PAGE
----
Friday, April 3, 2015

" But when I came to stop
Below a hill that marked one end of the valley
That had pierced my heart with terror, I looked up

Toward the crest and saw its shoulders already
Mantled in rays of that bright planet that shows
The road to everyone, whatever our journey.

Then I could feel the terror begin to ease
That churned in my heart's lake all through the night.
As one still panting, ashore from dangerous seas,

Looks back a the deep he has escaped,"

                       Inferno from Canto 1
                                    Dante Pinsky trans.

 Our weather which has been unseasonably warm was 
interrupted by a skiff of winter snow last night. So I took 
these photos while out in the yard with the dogs on the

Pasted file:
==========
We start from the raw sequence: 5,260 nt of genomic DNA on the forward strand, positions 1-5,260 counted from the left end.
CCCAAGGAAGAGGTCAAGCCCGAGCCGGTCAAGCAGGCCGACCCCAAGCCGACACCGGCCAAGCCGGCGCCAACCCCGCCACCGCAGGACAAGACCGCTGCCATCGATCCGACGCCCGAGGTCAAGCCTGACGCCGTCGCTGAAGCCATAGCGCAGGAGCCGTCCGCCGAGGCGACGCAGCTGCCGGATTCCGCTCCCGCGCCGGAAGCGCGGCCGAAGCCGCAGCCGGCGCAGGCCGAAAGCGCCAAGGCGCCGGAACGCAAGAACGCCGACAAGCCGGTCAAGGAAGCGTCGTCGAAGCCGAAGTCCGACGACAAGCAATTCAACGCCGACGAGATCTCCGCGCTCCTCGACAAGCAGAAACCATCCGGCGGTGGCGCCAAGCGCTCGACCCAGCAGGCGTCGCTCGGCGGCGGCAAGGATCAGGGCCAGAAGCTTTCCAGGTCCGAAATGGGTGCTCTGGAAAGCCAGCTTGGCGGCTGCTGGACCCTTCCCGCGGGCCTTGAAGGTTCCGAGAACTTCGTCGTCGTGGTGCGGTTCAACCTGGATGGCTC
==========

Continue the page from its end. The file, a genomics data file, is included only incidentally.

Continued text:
morning of Good Friday. My poetry selections are made
because I remember something that seems apt or because
I am reading some particular work at the time. Today
it is both, I have several translation, courses etc of Dante's
Divine Comedy and have been collecting
materials on him for years. So this afternoon while 
looking through Pinsky's translation I found a passage
 that seemed to fit my present mood. Eventually
it occurred to me that Dante sets the first Canto of the 
Inferno  on Good Friday of the year 1300. These connections
are one of the great joys that literature can bring to my life.
It was while looking through Longfellow's note to his translation
that I found the passage below on one of the end pages of my  
Routledge edition.

"How strange the sculptures that adorn these towers!
This crowd of statues, in whose folded sleeves
Birds build their nests; while canopied with leaves
Parvis and portal bloom like trellised bowers,
And the vast minster seems a cross of flowers!"

Henry Wadsworth Longfellow


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